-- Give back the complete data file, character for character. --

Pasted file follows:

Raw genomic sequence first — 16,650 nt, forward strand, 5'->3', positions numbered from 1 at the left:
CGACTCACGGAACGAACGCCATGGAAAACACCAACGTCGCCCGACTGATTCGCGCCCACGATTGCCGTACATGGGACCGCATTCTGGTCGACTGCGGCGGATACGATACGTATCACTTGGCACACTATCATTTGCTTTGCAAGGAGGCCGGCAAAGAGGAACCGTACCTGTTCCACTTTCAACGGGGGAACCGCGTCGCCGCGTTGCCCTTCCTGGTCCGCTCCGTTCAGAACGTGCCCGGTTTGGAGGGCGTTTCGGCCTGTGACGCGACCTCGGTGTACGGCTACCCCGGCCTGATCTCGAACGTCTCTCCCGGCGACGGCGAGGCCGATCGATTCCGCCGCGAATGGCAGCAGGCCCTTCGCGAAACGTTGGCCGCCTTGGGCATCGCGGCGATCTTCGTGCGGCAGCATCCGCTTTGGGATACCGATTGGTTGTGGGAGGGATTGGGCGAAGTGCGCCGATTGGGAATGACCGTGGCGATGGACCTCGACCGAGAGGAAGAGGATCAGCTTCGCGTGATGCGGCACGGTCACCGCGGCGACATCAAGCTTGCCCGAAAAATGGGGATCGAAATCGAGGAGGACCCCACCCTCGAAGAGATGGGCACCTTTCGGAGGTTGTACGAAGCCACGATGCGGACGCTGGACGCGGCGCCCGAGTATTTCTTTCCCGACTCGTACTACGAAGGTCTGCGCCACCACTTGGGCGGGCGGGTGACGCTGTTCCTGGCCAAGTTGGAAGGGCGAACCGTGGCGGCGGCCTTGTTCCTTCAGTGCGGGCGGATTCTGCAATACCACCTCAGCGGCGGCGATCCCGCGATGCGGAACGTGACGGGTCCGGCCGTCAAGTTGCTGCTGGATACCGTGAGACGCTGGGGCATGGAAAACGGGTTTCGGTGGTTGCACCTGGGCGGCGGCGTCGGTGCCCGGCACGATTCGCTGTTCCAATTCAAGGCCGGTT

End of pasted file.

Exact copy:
Raw genomic sequence first — 16,650 nt, forward strand, 5'->3', positions numbered from 1 at the left:
CGACTCACGGAACGAACGCCATGGAAAACACCAACGTCGCCCGACTGATTCGCGCCCACGATTGCCGTACATGGGACCGCATTCTGGTCGACTGCGGCGGATACGATACGTATCACTTGGCACACTATCATTTGCTTTGCAAGGAGGCCGGCAAAGAGGAACCGTACCTGTTCCACTTTCAACGGGGGAACCGCGTCGCCGCGTTGCCCTTCCTGGTCCGCTCCGTTCAGAACGTGCCCGGTTTGGAGGGCGTTTCGGCCTGTGACGCGACCTCGGTGTACGGCTACCCCGGCCTGATCTCGAACGTCTCTCCCGGCGACGGCGAGGCCGATCGATTCCGCCGCGAATGGCAGCAGGCCCTTCGCGAAACGTTGGCCGCCTTGGGCATCGCGGCGATCTTCGTGCGGCAGCATCCGCTTTGGGATACCGATTGGTTGTGGGAGGGATTGGGCGAAGTGCGCCGATTGGGAATGACCGTGGCGATGGACCTCGACCGAGAGGAAGAGGATCAGCTTCGCGTGATGCGGCACGGTCACCGCGGCGACATCAAGCTTGCCCGAAAAATGGGGATCGAAATCGAGGAGGACCCCACCCTCGAAGAGATGGGCACCTTTCGGAGGTTGTACGAAGCCACGATGCGGACGCTGGACGCGGCGCCCGAGTATTTCTTTCCCGACTCGTACTACGAAGGTCTGCGCCACCACTTGGGCGGGCGGGTGACGCTGTTCCTGGCCAAGTTGGAAGGGCGAACCGTGGCGGCGGCCTTGTTCCTTCAGTGCGGGCGGATTCTGCAATACCACCTCAGCGGCGGCGATCCCGCGATGCGGAACGTGACGGGTCCGGCCGTCAAGTTGCTGCTGGATACCGTGAGACGCTGGGGCATGGAAAACGGGTTTCGGTGGTTGCACCTGGGCGGCGGCGTCGGTGCCCGGCACGATTCGCTGTTCCAATTCAAGGCCGGTT